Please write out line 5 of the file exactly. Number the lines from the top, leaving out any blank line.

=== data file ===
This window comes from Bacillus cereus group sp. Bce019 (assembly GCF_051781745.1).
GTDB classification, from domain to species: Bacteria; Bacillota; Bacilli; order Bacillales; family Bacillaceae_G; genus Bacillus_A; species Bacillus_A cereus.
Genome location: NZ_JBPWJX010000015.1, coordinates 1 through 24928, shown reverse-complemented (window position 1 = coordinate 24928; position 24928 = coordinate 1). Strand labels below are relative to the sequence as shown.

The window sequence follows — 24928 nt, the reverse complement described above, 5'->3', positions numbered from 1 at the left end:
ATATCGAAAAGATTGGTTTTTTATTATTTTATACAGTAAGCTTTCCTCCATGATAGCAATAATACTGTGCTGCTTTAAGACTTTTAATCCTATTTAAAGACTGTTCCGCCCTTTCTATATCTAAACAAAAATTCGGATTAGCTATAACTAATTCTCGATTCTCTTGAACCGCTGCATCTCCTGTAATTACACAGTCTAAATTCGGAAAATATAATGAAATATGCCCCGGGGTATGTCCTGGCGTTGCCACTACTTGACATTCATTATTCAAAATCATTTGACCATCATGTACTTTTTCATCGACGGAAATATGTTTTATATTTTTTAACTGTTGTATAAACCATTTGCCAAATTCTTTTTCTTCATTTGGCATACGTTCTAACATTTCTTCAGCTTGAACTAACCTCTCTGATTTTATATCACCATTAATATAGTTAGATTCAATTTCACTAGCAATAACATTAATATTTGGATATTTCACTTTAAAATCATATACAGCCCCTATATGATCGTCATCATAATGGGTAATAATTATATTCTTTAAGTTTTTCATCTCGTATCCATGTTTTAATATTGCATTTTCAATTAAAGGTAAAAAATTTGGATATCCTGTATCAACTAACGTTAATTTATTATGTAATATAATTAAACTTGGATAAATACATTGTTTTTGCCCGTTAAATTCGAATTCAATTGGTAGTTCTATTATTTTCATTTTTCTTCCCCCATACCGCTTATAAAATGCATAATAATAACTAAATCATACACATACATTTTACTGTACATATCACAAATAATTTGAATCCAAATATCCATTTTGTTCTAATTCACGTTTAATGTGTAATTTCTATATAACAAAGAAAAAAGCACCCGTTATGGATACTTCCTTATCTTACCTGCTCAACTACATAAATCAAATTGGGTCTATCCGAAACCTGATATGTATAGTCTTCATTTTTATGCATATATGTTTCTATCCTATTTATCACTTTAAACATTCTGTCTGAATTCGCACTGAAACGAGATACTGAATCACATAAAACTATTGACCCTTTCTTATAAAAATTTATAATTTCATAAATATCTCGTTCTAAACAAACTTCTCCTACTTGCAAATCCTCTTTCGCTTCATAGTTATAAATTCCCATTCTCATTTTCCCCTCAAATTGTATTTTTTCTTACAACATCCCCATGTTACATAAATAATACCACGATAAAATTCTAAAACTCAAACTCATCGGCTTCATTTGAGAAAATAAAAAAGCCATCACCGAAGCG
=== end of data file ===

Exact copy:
ATATCGAAAAGATTGGTTTTTTATTATTTTATACAGTAAGCTTTCCTCCATGATAGCAATAATACTGTGCTGCTTTAAGACTTTTAATCCTATTTAAAGACTGTTCCGCCCTTTCTATATCTAAACAAAAATTCGGATTAGCTATAACTAATTCTCGATTCTCTTGAACCGCTGCATCTCCTGTAATTACACAGTCTAAATTCGGAAAATATAATGAAATATGCCCCGGGGTATGTCCTGGCGTTGCCACTACTTGACATTCATTATTCAAAATCATTTGACCATCATGTACTTTTTCATCGACGGAAATATGTTTTATATTTTTTAACTGTTGTATAAACCATTTGCCAAATTCTTTTTCTTCATTTGGCATACGTTCTAACATTTCTTCAGCTTGAACTAACCTCTCTGATTTTATATCACCATTAATATAGTTAGATTCAATTTCACTAGCAATAACATTAATATTTGGATATTTCACTTTAAAATCATATACAGCCCCTATATGATCGTCATCATAATGGGTAATAATTATATTCTTTAAGTTTTTCATCTCGTATCCATGTTTTAATATTGCATTTTCAATTAAAGGTAAAAAATTTGGATATCCTGTATCAACTAACGTTAATTTATTATGTAATATAATTAAACTTGGATAAATACATTGTTTTTGCCCGTTAAATTCGAATTCAATTGGTAGTTCTATTATTTTCATTTTTCTTCCCCCATACCGCTTATAAAATGCATAATAATAACTAAATCATACACATACATTTTACTGTACATATCACAAATAATTTGAATCCAAATATCCATTTTGTTCTAATTCACGTTTAATGTGTAATTTCTATATAACAAAGAAAAAAGCACCCGTTATGGATACTTCCTTATCTTACCTGCTCAACTACATAAATCAAATTGGGTCTATCCGAAACCTGATATGTATAGTCTTCATTTTTATGCATATATGTTTCTATCCTATTTATCACTTTAAACATTCTGTCTGAATTCGCACTGAAACGAGATACTGAATCACATAAAACTATTGACCCTTTCTTATAAAAATTTATAATTTCATAAATATCTCGTTCTAAACAAACTTCTCCTACTTGCAAATCCTCTTTCGCTTCATAGTTATAAATTCCCATTCTCATTTTCCCCTCAAATTGTATTTTTTCTTACAACATCCCCATGTTACATAAATAATACCACGATAAAATTCTAAAACTCAAACTCATCGGCTTCATTTGAGAAAATAAAAAAGCCATCACCGAAGCG